Washington: The capital of the United States of America along with eleven other states are still without power after a summer storm knocked a large part of the country leaving more than 580,000 homes and businesses without power. Adding to the trouble was the temperature that was recorder around 37 degree Celsius at many places in the country.
The number of households without power dropped considerably on Thursday from a peak of about four million from Ohio to New Jersey who lost power after the Friday night storm that also claimed 22 lives. Many in Washington and affected states of Indiana, Ohio, West Virginia, Pennsylvania, Maryland, Virginia, Delaware, Kentucky, North Carolina, New Jersey and Illinois spent the July 4 Independence Day in darkness, Thursday saw more sweltering temperatures, from Chicago to Washington to Atlanta and beyond, with mercury touching 38.3 degrees Celsius in Baltimore and 40 degrees Celsius in St. Louis.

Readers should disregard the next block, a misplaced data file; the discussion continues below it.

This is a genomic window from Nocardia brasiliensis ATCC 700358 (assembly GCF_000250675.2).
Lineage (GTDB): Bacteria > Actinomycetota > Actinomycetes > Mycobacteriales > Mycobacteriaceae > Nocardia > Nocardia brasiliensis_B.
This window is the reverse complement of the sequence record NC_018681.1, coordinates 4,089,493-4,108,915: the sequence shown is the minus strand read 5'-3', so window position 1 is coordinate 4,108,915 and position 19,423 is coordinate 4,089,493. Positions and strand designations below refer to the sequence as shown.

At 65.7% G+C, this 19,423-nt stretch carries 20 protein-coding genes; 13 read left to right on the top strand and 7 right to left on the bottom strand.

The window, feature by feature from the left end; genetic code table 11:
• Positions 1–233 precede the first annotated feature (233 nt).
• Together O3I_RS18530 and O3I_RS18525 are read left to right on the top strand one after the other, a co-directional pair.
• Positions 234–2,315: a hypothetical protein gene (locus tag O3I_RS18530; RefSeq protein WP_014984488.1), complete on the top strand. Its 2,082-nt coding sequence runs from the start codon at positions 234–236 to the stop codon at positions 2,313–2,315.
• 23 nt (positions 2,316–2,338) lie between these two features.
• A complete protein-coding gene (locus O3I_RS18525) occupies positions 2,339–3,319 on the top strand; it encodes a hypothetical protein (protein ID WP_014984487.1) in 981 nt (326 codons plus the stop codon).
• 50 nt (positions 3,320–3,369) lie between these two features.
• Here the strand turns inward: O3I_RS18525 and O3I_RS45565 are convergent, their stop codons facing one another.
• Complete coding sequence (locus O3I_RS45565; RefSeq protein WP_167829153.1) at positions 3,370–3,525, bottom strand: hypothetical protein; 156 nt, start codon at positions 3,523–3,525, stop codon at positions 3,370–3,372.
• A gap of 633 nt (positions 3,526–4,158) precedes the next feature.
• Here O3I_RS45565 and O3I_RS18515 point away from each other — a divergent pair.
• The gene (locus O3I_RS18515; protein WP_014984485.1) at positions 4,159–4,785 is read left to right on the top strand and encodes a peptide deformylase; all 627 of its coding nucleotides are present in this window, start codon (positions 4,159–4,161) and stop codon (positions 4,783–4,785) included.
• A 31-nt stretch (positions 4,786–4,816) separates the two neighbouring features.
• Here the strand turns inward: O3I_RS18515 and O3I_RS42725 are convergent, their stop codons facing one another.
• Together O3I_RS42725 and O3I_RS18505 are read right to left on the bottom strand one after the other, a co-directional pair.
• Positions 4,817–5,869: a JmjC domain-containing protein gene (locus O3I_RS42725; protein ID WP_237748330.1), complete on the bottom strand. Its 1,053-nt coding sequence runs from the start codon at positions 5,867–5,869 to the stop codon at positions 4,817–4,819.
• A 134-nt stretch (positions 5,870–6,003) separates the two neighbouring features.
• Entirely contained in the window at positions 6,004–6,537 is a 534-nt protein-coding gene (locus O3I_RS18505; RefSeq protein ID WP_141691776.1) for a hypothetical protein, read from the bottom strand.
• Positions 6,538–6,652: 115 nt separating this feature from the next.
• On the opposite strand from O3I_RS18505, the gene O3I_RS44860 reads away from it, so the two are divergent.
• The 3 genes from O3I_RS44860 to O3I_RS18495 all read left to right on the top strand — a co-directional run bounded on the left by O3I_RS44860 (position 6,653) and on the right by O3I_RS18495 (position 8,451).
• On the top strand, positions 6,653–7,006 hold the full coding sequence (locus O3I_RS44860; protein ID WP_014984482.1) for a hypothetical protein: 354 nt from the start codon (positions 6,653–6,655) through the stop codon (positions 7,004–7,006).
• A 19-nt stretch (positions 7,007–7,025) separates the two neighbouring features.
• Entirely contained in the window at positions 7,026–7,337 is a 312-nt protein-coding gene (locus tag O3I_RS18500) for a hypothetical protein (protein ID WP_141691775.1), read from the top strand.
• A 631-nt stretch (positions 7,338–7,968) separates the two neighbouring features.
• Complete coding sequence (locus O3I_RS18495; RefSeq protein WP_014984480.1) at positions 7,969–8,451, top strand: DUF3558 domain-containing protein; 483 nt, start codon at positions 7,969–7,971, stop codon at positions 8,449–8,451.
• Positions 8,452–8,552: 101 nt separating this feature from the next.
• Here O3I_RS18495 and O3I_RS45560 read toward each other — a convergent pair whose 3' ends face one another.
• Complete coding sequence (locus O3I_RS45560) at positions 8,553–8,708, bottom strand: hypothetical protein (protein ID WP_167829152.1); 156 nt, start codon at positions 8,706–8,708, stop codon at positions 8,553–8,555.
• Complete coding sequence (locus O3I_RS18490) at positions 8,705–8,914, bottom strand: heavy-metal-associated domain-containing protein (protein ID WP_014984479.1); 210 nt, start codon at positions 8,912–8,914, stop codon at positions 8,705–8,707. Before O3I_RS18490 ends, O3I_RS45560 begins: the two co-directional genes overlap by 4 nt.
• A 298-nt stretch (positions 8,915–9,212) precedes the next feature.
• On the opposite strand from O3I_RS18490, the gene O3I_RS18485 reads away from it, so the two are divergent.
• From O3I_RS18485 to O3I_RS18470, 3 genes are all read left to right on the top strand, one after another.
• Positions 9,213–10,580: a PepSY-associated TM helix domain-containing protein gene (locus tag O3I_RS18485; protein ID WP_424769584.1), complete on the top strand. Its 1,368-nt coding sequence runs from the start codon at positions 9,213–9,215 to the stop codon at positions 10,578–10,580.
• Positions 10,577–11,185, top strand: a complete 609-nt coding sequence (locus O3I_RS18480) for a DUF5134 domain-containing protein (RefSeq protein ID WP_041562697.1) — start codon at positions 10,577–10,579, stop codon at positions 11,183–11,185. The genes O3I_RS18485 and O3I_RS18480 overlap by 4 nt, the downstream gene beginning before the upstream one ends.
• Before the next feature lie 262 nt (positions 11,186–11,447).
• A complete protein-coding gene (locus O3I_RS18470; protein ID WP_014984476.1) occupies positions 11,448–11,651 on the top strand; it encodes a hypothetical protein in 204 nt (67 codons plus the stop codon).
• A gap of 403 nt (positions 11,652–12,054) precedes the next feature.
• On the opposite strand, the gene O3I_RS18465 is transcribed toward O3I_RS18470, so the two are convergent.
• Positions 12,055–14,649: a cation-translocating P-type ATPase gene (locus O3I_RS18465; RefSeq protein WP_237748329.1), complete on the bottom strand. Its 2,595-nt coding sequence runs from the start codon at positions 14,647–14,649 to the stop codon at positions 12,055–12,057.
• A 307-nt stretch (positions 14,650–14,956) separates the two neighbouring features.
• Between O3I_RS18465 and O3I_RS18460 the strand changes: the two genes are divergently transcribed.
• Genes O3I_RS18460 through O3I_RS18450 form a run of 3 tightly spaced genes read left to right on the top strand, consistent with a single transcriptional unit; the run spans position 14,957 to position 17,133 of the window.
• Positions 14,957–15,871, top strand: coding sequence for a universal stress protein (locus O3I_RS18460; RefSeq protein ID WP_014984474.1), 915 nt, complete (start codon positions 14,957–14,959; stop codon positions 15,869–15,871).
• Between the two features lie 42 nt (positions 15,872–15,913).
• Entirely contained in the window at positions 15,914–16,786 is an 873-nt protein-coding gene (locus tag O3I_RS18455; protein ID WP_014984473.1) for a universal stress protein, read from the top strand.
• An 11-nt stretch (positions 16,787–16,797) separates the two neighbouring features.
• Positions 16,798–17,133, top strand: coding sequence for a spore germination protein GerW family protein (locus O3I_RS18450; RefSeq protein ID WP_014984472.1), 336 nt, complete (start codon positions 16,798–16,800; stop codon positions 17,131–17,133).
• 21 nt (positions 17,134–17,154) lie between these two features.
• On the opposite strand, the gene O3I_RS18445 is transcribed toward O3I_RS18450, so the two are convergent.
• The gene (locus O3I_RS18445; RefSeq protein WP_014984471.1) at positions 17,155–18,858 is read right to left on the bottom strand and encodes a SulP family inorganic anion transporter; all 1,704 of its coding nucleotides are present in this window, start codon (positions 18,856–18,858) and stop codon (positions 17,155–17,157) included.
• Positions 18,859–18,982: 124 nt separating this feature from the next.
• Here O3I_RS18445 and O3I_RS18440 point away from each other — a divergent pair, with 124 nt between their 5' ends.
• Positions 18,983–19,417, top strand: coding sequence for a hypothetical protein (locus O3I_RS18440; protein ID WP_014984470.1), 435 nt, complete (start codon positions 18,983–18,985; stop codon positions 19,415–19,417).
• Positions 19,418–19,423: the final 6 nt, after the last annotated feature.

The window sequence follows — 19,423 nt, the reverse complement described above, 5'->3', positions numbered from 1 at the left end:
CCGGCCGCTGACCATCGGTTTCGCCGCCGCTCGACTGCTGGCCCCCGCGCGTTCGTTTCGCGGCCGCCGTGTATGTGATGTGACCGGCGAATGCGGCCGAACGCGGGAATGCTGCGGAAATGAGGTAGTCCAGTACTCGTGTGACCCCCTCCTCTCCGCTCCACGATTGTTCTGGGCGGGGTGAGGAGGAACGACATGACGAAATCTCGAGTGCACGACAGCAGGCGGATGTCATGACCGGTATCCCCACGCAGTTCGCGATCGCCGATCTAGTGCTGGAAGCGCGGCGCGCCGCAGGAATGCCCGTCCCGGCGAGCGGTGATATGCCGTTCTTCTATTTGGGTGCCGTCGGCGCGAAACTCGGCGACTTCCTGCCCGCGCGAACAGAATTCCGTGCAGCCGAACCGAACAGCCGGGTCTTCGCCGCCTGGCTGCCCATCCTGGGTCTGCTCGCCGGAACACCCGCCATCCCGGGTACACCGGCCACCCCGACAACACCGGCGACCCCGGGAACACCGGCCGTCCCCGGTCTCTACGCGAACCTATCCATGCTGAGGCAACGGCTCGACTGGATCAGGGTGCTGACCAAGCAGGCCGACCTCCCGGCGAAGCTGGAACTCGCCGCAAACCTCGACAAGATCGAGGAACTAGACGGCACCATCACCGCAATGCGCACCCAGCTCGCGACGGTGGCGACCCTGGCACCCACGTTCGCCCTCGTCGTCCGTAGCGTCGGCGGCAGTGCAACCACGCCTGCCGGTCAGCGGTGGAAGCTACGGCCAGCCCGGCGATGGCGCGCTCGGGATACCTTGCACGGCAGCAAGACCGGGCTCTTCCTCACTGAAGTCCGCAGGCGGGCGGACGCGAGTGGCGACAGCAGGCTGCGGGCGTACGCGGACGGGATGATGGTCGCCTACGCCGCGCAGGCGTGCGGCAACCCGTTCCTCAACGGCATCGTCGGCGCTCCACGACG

Before it gets better, "the record heat wave" could get worse. "The heat will begin to expand eastward over the next few days, with high temperatures and humidity levels combining to create dangerous heat index values in the triple digits," the forecast said.
Meanwhile, in West Virginia, authorities and charities rushed critically needed food and water to thousands of hungry people with empty pantries and "mass dumpings" of spoiled food across the state. With grocery stores in many areas still unable to open due to lack of electricity, the American Red Cross in West Virginia planned to serve up to 25,000 meals a day beginning on Thursday.
Officials were sending "about 40 big truckloads of water around the state each day", Governor Earl Ray Tomblin said. "Those affected by the storm are beginning to receive much-needed food".